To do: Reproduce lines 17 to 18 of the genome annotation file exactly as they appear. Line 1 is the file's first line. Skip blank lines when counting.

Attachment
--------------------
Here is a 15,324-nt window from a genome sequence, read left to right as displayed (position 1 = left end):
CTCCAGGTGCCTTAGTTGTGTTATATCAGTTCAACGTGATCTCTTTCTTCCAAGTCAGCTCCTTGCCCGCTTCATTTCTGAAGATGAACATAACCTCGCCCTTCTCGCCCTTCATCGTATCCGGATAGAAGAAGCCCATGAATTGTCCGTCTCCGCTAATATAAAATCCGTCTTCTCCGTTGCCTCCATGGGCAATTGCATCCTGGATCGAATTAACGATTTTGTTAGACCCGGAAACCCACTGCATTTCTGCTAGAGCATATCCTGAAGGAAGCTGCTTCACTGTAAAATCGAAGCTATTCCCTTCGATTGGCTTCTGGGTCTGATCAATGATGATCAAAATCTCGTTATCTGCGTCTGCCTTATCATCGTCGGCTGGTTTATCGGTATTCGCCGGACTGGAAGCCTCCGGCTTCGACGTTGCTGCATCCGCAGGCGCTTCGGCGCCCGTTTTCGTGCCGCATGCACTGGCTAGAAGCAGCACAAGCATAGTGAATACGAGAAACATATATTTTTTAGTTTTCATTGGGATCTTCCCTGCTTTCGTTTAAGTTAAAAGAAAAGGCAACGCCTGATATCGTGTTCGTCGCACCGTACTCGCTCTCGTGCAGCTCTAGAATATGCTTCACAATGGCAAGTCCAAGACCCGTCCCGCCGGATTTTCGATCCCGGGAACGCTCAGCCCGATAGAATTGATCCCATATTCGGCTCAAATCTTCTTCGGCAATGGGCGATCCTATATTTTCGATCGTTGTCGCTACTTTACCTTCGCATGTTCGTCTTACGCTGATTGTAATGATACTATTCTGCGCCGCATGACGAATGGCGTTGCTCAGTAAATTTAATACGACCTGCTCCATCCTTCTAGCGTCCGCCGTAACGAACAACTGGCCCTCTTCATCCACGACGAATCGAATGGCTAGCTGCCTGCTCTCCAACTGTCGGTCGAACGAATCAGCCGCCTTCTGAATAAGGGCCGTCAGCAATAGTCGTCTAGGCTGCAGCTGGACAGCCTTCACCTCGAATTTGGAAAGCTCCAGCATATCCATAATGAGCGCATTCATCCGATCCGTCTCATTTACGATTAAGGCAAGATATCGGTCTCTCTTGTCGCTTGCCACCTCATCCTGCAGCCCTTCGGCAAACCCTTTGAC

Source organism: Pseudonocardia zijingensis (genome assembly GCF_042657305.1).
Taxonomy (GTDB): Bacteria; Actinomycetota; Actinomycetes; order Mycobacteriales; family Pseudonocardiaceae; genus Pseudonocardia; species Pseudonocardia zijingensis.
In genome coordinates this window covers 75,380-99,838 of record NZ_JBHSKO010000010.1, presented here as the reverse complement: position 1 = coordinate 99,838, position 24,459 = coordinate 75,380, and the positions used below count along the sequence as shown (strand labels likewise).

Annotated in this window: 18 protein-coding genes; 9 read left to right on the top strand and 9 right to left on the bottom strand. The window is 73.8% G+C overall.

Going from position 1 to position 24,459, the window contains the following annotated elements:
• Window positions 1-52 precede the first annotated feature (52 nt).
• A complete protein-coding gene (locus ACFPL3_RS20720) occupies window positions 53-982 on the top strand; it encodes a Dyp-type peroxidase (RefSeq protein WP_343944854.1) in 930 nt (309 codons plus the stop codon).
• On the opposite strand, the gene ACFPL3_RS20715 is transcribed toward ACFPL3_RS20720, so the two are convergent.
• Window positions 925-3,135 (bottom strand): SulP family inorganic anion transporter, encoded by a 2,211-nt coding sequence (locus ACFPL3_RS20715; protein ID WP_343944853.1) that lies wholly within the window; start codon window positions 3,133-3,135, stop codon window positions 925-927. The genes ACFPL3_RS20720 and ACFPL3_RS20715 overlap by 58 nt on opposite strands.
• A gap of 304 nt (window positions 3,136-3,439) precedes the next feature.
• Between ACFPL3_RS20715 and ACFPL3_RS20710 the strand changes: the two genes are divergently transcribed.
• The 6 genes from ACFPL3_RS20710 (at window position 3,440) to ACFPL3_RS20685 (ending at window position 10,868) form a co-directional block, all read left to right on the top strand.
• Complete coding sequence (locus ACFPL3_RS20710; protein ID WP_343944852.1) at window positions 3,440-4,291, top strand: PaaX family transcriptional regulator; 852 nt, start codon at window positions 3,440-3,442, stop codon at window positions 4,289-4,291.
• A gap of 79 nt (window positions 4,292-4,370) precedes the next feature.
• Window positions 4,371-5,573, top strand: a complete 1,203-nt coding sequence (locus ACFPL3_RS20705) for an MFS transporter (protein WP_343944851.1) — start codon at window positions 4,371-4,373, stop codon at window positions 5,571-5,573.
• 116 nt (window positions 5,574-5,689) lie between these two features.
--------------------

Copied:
• Window positions 4,371-5,573, top strand: a complete 1,203-nt coding sequence (locus ACFPL3_RS20705) for an MFS transporter (protein WP_343944851.1) — start codon at window positions 4,371-4,373, stop codon at window positions 5,571-5,573.
• 116 nt (window positions 5,574-5,689) lie between these two features.